Wednesday, August 22, 2012

CLEAN, CLEAR: What went wrong?

Tempo published this article on August 18, 2012 (Front page). It can also be accessed at:

Nanay Puring recalls drinking water from Pasig River in 40′s
Manila, Philippines – “It was so huge, so clean and so clear–you could mirror yourself in the water. Lovers spent quality time while riding a boat, where they would later make their pledges,“ recalled 84-year-old Purificacion “Nanay Puring“ Malvas Punzalan, one of the few living witnesses of Pasig River’s festive days. 
She also described the various important domestic uses of the river to the people – for free. “You could still drink the water from the river. It was as clean as the water coming out from the faucet. Others who had no laundry places in their residences used the riverbanks, where water flowed continuously.”

Her personal encounter with Pasig River began in the 1940s, when she worked as a dressmaker for Japanese officials. “I used to ride a boat as it was my only means to reach our factory in Punta, Sta. Ana. If I’m not mistaken the fare then was 10 Japanese cents.”
Domestic consumption, transportation, recreation, part of urban life—indeed, this is how elders illustrate Pasig River’s “golden years”—starkly different from what people see today.
Attempting to, at the very least, rehabilitate the now “Black River,” the city government of Manila recently inaugurated the “facelifted” Estero de Paco, one of the 48 tributaries that feed into Pasig River, which extends from Laguna de Bay to Manila Bay.
The joint efforts of the government and private sectors have made the streets of Estero de Paco brighter, a result that they want to replicate in the remaining 47 esteros.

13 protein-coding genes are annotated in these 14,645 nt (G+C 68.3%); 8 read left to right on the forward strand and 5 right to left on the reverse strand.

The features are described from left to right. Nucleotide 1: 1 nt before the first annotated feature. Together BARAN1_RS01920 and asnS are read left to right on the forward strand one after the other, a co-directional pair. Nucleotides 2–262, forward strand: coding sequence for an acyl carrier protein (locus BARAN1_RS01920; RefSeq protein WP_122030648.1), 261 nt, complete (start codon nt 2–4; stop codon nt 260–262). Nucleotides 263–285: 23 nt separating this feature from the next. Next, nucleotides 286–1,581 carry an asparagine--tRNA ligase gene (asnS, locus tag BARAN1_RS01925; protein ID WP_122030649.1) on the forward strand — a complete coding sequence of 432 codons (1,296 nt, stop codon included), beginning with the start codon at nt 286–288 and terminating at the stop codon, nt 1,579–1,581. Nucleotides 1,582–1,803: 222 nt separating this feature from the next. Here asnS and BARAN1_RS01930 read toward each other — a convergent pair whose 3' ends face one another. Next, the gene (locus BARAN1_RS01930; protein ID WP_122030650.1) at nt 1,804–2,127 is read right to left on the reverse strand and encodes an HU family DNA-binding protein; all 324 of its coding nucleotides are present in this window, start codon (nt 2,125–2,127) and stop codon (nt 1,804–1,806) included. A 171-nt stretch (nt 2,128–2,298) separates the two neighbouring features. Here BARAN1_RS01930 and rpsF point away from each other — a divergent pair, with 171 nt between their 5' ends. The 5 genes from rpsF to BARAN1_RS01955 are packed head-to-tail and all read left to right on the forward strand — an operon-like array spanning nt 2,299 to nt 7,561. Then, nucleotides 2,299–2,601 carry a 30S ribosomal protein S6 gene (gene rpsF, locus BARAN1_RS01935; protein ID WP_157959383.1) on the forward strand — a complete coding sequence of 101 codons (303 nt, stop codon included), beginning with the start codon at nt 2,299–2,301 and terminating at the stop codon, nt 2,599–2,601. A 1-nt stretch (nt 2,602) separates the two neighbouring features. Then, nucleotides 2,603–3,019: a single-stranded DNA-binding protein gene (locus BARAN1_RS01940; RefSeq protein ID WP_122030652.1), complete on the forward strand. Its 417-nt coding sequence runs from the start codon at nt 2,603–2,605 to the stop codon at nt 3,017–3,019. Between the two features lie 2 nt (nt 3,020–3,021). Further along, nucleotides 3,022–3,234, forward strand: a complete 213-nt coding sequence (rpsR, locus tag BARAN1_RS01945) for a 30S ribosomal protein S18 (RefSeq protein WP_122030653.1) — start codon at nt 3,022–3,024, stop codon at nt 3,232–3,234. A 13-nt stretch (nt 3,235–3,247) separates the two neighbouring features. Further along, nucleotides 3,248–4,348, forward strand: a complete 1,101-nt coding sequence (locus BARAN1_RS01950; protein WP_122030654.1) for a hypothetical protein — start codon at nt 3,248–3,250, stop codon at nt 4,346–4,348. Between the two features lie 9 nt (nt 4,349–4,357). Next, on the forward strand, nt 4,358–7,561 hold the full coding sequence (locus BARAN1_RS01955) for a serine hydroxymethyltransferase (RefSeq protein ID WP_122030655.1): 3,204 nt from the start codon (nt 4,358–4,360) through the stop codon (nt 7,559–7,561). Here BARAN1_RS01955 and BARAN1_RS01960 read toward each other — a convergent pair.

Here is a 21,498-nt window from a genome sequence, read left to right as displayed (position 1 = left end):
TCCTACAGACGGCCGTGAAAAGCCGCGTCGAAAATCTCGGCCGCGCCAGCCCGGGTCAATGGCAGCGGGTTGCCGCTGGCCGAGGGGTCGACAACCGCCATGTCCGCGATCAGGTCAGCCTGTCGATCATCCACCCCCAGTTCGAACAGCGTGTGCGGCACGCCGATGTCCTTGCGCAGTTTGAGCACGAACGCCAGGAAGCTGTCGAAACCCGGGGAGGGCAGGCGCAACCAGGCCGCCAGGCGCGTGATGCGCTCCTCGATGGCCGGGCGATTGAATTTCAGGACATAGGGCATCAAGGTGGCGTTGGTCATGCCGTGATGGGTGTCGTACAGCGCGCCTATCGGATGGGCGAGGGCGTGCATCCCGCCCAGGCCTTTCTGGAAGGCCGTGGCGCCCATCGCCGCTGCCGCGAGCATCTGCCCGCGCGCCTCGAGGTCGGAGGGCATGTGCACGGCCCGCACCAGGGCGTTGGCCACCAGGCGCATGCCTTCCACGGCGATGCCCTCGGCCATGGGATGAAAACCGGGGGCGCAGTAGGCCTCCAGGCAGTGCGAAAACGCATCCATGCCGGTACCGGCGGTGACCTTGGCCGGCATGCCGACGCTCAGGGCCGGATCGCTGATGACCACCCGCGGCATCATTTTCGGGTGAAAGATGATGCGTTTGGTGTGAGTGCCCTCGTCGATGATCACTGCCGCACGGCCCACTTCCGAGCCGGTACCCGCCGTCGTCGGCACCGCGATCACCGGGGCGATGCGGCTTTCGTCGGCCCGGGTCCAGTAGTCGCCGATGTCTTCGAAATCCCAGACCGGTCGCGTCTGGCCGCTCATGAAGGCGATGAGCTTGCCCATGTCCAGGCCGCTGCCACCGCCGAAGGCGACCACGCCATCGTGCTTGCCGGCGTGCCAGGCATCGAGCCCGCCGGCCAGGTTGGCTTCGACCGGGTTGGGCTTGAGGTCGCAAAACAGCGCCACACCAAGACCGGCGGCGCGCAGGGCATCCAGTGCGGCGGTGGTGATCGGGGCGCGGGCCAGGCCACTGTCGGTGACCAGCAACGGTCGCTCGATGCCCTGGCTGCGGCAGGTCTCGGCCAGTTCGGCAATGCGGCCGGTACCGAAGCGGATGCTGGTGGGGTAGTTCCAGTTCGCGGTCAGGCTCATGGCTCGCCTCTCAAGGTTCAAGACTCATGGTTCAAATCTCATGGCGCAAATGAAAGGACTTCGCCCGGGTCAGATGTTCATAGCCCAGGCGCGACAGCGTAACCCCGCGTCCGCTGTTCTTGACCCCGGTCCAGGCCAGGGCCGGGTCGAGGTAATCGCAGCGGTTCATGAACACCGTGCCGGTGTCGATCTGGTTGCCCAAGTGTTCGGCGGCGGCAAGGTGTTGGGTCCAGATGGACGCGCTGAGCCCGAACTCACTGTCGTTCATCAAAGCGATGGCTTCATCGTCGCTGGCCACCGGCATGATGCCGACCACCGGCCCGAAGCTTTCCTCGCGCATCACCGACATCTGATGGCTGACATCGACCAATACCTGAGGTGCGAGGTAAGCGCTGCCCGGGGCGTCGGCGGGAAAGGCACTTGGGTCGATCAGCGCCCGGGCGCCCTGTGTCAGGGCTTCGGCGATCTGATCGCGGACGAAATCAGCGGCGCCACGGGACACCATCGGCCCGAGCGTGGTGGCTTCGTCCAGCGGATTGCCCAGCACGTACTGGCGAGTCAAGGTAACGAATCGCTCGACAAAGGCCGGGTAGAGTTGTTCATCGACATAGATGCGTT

Nanay Puring’s wintry image of the Pasig River was a product of her generation. Unfortunately, people cannot see any single trace of that image today.
“When the river was still clean, people fetched pails of water from it. Also, when you throw something into it, you could see that it would flow with the river current–unlike today,“ she said.
With so many benefits people enjoyed from the Pasig River decades ago, what could have gone wrong?
“It was during the Japanese occupation when it started to become dirty, which continued until [the Philippine's transition to independence],“ recounted Nanay Puring, specifying that chapter in history when Pasig River’s glory gradually faded.
The transition gave the Philippines a slim opportunity to recover fast from the war. The country was also compelled to embrace a new set of colonial values.
The final years of the Japanese invasion caused immeasurable destruction to the Philippines. The countryside thought the city had answers to the swelling problem of unequal access to social services and its ensuing cycle of poverty. Consequently, massive urban pull migration occurred.
“People from provinces started flocking to Manila, until it became crowded. They lived under the bridges, sidewalks and any possible space to sleep in. Where do you expect their waste to go?“ she questioned rhetorically, to which she herself offered a hard-hitting answer: “Of course, to Pasig River.“
For Nanay Puring, warfare and the government’s neglect had direct effects on the river’s current condition. Majority of the people suffered from poverty then due to the long-term damage caused by the war, while the government intended to focus on economic rehabilitation. As a result, ordinary Filipinos turned their utmost attention to the most pressing concern of all–survival and subsistence.
“People felt they were starting from scratch. Way back then, life was really difficult that to survive–what food to eat today and tomorrow and where to get livelihood–was all that mattered,“ she added.
The dark years of the war had passed, and so its people. A new set of inhabitants filled even the remaining spaces meant for water plants to grow. Worst, the former scenic tributaries became congested `esteros’–and later on, eyesores of city life.
“These people were completely different–they no longer had any trace of discipline in them. Worse, the new ones continue abusing it,“ Nanay Puring expressed, obviously disappointed, about the river’s demise.
Since then, Pasig River’s condition has gone from bad to worse. (TO BE CONTINUED)

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